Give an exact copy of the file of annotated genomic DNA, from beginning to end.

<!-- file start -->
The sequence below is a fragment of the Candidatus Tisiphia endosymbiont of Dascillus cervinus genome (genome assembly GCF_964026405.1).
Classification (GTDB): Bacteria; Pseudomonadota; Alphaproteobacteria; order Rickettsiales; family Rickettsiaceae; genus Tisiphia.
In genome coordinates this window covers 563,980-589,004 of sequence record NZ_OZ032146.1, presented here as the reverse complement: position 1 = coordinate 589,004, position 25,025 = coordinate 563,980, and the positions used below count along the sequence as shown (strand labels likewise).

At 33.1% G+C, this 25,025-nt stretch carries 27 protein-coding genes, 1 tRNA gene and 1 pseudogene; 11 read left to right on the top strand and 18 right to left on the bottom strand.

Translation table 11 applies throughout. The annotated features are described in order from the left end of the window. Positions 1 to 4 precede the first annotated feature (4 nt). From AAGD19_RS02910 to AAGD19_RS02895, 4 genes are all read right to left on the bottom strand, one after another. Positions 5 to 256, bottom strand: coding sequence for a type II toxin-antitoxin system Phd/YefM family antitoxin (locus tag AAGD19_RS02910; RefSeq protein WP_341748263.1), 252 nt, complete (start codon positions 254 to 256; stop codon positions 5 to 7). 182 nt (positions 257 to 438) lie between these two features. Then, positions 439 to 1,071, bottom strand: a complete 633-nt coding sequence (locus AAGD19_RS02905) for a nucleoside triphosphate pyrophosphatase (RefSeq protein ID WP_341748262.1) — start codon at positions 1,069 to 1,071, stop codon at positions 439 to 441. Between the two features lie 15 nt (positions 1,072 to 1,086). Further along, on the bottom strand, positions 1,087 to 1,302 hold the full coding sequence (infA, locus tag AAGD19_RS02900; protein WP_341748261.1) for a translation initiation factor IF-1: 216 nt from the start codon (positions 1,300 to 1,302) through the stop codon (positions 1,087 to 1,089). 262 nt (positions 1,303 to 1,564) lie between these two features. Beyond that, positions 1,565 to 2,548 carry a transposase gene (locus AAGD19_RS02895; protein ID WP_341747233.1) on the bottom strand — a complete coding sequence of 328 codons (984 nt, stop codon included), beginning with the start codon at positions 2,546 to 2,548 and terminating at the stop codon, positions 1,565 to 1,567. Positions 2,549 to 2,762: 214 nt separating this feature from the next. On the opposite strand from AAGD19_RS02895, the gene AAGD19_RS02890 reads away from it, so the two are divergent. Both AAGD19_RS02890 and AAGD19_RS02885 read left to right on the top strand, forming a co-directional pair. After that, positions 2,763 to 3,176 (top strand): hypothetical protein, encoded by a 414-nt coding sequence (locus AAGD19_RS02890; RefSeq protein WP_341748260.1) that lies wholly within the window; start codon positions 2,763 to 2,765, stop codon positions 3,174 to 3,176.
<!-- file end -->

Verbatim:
The sequence below is a fragment of the Candidatus Tisiphia endosymbiont of Dascillus cervinus genome (genome assembly GCF_964026405.1).
Classification (GTDB): Bacteria; Pseudomonadota; Alphaproteobacteria; order Rickettsiales; family Rickettsiaceae; genus Tisiphia.
In genome coordinates this window covers 563,980-589,004 of sequence record NZ_OZ032146.1, presented here as the reverse complement: position 1 = coordinate 589,004, position 25,025 = coordinate 563,980, and the positions used below count along the sequence as shown (strand labels likewise).

At 33.1% G+C, this 25,025-nt stretch carries 27 protein-coding genes, 1 tRNA gene and 1 pseudogene; 11 read left to right on the top strand and 18 right to left on the bottom strand.

Translation table 11 applies throughout. The annotated features are described in order from the left end of the window. Positions 1 to 4 precede the first annotated feature (4 nt). From AAGD19_RS02910 to AAGD19_RS02895, 4 genes are all read right to left on the bottom strand, one after another. Positions 5 to 256, bottom strand: coding sequence for a type II toxin-antitoxin system Phd/YefM family antitoxin (locus tag AAGD19_RS02910; RefSeq protein WP_341748263.1), 252 nt, complete (start codon positions 254 to 256; stop codon positions 5 to 7). 182 nt (positions 257 to 438) lie between these two features. Then, positions 439 to 1,071, bottom strand: a complete 633-nt coding sequence (locus AAGD19_RS02905) for a nucleoside triphosphate pyrophosphatase (RefSeq protein ID WP_341748262.1) — start codon at positions 1,069 to 1,071, stop codon at positions 439 to 441. Between the two features lie 15 nt (positions 1,072 to 1,086). Further along, on the bottom strand, positions 1,087 to 1,302 hold the full coding sequence (infA, locus tag AAGD19_RS02900; protein WP_341748261.1) for a translation initiation factor IF-1: 216 nt from the start codon (positions 1,300 to 1,302) through the stop codon (positions 1,087 to 1,089). 262 nt (positions 1,303 to 1,564) lie between these two features. Beyond that, positions 1,565 to 2,548 carry a transposase gene (locus AAGD19_RS02895; protein ID WP_341747233.1) on the bottom strand — a complete coding sequence of 328 codons (984 nt, stop codon included), beginning with the start codon at positions 2,546 to 2,548 and terminating at the stop codon, positions 1,565 to 1,567. Positions 2,549 to 2,762: 214 nt separating this feature from the next. On the opposite strand from AAGD19_RS02895, the gene AAGD19_RS02890 reads away from it, so the two are divergent. Both AAGD19_RS02890 and AAGD19_RS02885 read left to right on the top strand, forming a co-directional pair. After that, positions 2,763 to 3,176 (top strand): hypothetical protein, encoded by a 414-nt coding sequence (locus AAGD19_RS02890; RefSeq protein WP_341748260.1) that lies wholly within the window; start codon positions 2,763 to 2,765, stop codon positions 3,174 to 3,176.